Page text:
We’ve got several IRs of 10” Princeton speakers as stock cabs.









     
    austinbuddy, rm60, rushfan and 5 others like this.
  2. yek

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    pima1234, dr bonkers and spx90 like this.
  3. VeryBadMan

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    Super write up as usual Yek ! I suggest try the stock preset as is. Just wow is all I can say. Interesting that the Princeton was the basis for what mutated into the early Mesas. The stock Prince Tone preset sounds and behaves a lot like my Mini Rectifiers Pushed channel
     
  4. Smeier_ch

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    One of my AxeFx favourites, since the beginning....
     
  5. ∞Fractals

    ∞Fractals
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    I've recently played the new ones from Fender ... retail is $1600! Will have to fire this up today when I play.

    Thanks again yek! Love these threads ...
     
  6. #6 yek, Aug 2, 2016
    Last edited: Aug 2, 2016
    yek

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    While updating the Amp Models Guide, I stumbled on the PRINCE TONE REV model again.
    It's one of the Fender models I like best.

    I recommend it to anyone looking for a simple "into your face" Fender tone, not too harsh, and a little grit.

    With a Strat you only need to dial back Bass and adjust Input Drive to your liking, between 3 and 4 for a fairly clean tone, around 5 for a clean tone with balls and up to 7 - 8 for trademark Fender overdrive.

    With humbuckers, just change Input Trim to 0.500.
     
  7. tweedster

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    The Brown face Princeton has a tremolo that is fantastic and not well reproduced in the axe fx. It goes from deep throb to "Crimson and Clover".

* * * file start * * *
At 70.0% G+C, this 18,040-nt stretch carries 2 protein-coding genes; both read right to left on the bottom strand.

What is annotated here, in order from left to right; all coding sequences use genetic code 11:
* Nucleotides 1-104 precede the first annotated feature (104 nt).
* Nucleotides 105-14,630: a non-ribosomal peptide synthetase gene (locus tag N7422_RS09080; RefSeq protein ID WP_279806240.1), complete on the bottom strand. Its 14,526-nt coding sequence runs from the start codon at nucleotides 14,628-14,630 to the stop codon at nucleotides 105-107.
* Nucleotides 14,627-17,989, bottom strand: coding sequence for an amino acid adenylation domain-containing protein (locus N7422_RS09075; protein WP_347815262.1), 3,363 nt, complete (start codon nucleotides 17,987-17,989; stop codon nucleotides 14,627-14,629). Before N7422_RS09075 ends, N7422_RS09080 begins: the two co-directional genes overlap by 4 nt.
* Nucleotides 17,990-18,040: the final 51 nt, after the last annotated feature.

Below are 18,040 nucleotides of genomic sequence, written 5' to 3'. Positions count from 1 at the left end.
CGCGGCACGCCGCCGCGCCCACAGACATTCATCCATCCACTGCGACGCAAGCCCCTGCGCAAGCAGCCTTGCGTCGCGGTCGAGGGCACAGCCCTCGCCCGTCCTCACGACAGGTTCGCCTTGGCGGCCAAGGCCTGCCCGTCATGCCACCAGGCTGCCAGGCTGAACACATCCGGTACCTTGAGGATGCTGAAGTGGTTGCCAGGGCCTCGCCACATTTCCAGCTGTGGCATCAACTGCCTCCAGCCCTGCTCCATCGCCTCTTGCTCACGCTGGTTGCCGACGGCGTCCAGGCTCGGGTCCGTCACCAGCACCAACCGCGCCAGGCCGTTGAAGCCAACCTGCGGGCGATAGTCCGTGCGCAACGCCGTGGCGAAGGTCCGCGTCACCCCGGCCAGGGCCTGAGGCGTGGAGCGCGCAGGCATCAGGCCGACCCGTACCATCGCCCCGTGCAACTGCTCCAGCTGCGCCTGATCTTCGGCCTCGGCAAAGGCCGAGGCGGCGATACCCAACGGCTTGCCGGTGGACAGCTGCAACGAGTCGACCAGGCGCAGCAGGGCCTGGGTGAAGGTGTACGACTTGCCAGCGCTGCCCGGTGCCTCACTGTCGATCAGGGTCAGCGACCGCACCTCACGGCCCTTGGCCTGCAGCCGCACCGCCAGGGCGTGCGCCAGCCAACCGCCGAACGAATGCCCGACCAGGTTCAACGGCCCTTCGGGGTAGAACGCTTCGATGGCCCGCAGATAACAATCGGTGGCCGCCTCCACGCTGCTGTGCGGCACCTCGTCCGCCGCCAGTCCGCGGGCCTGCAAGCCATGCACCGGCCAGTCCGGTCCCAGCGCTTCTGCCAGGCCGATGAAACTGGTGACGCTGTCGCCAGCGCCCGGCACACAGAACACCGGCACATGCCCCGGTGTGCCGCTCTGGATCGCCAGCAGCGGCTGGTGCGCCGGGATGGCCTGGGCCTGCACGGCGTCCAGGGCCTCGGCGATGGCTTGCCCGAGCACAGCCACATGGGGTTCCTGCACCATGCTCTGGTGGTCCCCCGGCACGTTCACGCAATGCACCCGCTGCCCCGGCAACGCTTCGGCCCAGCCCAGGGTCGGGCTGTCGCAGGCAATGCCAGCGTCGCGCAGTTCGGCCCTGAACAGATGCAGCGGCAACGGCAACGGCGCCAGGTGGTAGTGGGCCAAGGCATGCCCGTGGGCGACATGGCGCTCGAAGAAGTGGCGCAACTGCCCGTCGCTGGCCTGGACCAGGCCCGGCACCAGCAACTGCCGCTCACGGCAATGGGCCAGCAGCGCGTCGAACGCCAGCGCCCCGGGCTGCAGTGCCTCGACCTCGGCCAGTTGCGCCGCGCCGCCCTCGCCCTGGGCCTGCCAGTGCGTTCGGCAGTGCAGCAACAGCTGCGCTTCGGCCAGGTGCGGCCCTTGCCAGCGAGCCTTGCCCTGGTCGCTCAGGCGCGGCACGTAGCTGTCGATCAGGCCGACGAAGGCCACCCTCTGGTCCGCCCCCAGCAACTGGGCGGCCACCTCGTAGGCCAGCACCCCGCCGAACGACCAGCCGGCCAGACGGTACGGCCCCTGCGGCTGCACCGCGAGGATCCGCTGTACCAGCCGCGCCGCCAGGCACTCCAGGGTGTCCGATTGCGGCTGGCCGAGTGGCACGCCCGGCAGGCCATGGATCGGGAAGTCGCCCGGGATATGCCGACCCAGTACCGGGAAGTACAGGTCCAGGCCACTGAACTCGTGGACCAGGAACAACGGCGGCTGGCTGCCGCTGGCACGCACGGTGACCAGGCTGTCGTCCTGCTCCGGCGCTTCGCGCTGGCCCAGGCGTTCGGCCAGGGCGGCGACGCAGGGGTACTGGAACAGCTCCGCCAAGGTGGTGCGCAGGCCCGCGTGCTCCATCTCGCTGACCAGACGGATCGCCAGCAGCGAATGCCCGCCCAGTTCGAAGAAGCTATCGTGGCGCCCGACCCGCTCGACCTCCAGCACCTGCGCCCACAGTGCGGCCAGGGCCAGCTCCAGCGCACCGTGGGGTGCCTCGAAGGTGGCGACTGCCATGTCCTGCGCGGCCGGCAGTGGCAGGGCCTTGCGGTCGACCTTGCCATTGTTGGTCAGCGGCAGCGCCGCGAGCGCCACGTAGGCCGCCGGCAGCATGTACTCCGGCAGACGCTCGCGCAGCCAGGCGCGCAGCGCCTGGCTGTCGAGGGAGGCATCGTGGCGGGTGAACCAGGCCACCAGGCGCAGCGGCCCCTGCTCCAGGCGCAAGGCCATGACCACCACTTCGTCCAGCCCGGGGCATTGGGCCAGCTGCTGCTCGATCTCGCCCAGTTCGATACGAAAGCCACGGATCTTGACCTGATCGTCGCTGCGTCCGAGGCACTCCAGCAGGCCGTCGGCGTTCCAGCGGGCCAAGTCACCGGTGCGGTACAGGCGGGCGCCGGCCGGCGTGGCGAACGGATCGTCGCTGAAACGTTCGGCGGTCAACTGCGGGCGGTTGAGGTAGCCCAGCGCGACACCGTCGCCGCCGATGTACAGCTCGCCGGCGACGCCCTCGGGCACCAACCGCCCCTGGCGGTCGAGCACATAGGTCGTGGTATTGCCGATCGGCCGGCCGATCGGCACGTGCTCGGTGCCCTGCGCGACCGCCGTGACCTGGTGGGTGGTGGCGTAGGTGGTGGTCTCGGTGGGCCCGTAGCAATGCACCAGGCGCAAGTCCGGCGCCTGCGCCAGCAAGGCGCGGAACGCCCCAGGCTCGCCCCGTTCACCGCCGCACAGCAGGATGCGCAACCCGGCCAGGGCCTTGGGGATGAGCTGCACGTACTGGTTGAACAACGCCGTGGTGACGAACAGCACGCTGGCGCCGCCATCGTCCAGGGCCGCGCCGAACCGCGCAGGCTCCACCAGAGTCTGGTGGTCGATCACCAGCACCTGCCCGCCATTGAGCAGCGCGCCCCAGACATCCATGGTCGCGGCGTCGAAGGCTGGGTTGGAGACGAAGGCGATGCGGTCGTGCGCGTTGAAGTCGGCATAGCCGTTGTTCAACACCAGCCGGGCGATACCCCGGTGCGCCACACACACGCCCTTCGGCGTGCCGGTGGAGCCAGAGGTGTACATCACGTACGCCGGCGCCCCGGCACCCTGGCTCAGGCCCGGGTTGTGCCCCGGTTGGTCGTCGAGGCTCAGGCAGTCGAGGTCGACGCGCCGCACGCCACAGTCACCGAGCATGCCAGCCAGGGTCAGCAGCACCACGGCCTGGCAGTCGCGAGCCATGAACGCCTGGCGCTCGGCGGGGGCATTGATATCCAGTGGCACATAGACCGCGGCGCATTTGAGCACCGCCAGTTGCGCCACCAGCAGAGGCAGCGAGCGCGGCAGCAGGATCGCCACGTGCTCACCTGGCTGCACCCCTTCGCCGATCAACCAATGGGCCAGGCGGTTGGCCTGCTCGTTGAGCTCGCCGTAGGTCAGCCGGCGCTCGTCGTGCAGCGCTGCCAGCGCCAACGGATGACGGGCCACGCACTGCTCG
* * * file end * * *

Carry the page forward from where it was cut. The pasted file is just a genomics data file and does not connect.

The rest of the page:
8. mr_fender

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    Brownface Princetons had bias tremolo. Use the tremolo settings in the Amp block for that sound. Later blackface models had optical tremolo that had a different response.
     
  9. Jan Geerts

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    I discovered this one this week. I use it on most of my patches now. It's got excellent clean, breakup and that snarly loose overdriven tone I so like. Push it with an RC boost and Fuzzface, add delay, and it's space rock heaven.
    My cab is a Freeqi 212 with a Jensen Blackbird and Tornado, so practically opposite to the speaker the Princeton uses, but it works perfectly. Huge, clear and warm.
    Ah, what a treat to have dozens of vintage amps in a box. The discovery is never over.
     
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  10. yek

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    Yup, did the same. Changed my clean tones from Shiver Clean to Prince Tone Rev.

    I love it when I stumble upon a amp model that's so simple, doesn't need a lot of tweaking (I only dial down Bass) and has a vibe of its own.
     
    bradlake likes this.